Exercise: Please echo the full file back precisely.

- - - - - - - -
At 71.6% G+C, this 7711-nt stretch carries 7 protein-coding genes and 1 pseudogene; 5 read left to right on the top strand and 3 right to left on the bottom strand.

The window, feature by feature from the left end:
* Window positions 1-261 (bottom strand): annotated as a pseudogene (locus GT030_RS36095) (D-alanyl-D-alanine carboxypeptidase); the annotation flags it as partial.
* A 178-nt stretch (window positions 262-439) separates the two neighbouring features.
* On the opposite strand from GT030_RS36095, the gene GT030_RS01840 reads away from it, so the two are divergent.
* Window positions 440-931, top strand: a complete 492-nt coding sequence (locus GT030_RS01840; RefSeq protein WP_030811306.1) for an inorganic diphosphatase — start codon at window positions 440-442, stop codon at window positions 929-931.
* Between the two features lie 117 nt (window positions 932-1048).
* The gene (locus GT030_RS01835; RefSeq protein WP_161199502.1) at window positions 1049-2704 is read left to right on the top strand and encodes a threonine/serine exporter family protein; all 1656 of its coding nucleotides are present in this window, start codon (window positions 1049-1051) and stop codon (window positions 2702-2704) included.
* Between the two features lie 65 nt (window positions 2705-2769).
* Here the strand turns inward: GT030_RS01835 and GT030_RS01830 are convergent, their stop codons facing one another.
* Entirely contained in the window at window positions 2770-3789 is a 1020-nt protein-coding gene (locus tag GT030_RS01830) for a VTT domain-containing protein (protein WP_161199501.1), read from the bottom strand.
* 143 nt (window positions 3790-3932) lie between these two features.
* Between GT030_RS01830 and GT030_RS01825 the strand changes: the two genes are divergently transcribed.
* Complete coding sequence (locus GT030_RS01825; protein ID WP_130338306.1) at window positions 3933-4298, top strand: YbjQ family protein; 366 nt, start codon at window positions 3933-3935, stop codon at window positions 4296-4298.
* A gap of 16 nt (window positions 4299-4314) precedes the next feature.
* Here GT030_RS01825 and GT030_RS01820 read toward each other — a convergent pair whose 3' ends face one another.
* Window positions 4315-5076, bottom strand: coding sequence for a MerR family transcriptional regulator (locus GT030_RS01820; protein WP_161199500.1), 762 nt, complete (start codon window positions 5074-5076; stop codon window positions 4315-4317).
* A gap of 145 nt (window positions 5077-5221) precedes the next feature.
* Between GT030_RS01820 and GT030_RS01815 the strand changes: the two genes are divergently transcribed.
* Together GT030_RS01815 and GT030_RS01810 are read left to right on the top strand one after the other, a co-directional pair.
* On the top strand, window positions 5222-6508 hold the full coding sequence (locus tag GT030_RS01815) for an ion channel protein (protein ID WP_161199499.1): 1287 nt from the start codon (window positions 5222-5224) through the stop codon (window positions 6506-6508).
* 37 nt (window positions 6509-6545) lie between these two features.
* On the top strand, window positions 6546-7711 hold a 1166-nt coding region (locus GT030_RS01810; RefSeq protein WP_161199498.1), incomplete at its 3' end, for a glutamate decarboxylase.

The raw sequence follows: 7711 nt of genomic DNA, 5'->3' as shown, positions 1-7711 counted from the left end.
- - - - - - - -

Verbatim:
At 71.6% G+C, this 7711-nt stretch carries 7 protein-coding genes and 1 pseudogene; 5 read left to right on the top strand and 3 right to left on the bottom strand.

The window, feature by feature from the left end:
* Window positions 1-261 (bottom strand): annotated as a pseudogene (locus GT030_RS36095) (D-alanyl-D-alanine carboxypeptidase); the annotation flags it as partial.
* A 178-nt stretch (window positions 262-439) separates the two neighbouring features.
* On the opposite strand from GT030_RS36095, the gene GT030_RS01840 reads away from it, so the two are divergent.
* Window positions 440-931, top strand: a complete 492-nt coding sequence (locus GT030_RS01840; RefSeq protein WP_030811306.1) for an inorganic diphosphatase — start codon at window positions 440-442, stop codon at window positions 929-931.
* Between the two features lie 117 nt (window positions 932-1048).
* The gene (locus GT030_RS01835; RefSeq protein WP_161199502.1) at window positions 1049-2704 is read left to right on the top strand and encodes a threonine/serine exporter family protein; all 1656 of its coding nucleotides are present in this window, start codon (window positions 1049-1051) and stop codon (window positions 2702-2704) included.
* Between the two features lie 65 nt (window positions 2705-2769).
* Here the strand turns inward: GT030_RS01835 and GT030_RS01830 are convergent, their stop codons facing one another.
* Entirely contained in the window at window positions 2770-3789 is a 1020-nt protein-coding gene (locus tag GT030_RS01830) for a VTT domain-containing protein (protein WP_161199501.1), read from the bottom strand.
* 143 nt (window positions 3790-3932) lie between these two features.
* Between GT030_RS01830 and GT030_RS01825 the strand changes: the two genes are divergently transcribed.
* Complete coding sequence (locus GT030_RS01825; protein ID WP_130338306.1) at window positions 3933-4298, top strand: YbjQ family protein; 366 nt, start codon at window positions 3933-3935, stop codon at window positions 4296-4298.
* A gap of 16 nt (window positions 4299-4314) precedes the next feature.
* Here GT030_RS01825 and GT030_RS01820 read toward each other — a convergent pair whose 3' ends face one another.
* Window positions 4315-5076, bottom strand: coding sequence for a MerR family transcriptional regulator (locus GT030_RS01820; protein WP_161199500.1), 762 nt, complete (start codon window positions 5074-5076; stop codon window positions 4315-4317).
* A gap of 145 nt (window positions 5077-5221) precedes the next feature.
* Between GT030_RS01820 and GT030_RS01815 the strand changes: the two genes are divergently transcribed.
* Together GT030_RS01815 and GT030_RS01810 are read left to right on the top strand one after the other, a co-directional pair.
* On the top strand, window positions 5222-6508 hold the full coding sequence (locus tag GT030_RS01815) for an ion channel protein (protein ID WP_161199499.1): 1287 nt from the start codon (window positions 5222-5224) through the stop codon (window positions 6506-6508).
* 37 nt (window positions 6509-6545) lie between these two features.
* On the top strand, window positions 6546-7711 hold a 1166-nt coding region (locus GT030_RS01810; RefSeq protein WP_161199498.1), incomplete at its 3' end, for a glutamate decarboxylase.

The raw sequence follows: 7711 nt of genomic DNA, 5'->3' as shown, positions 1-7711 counted from the left end.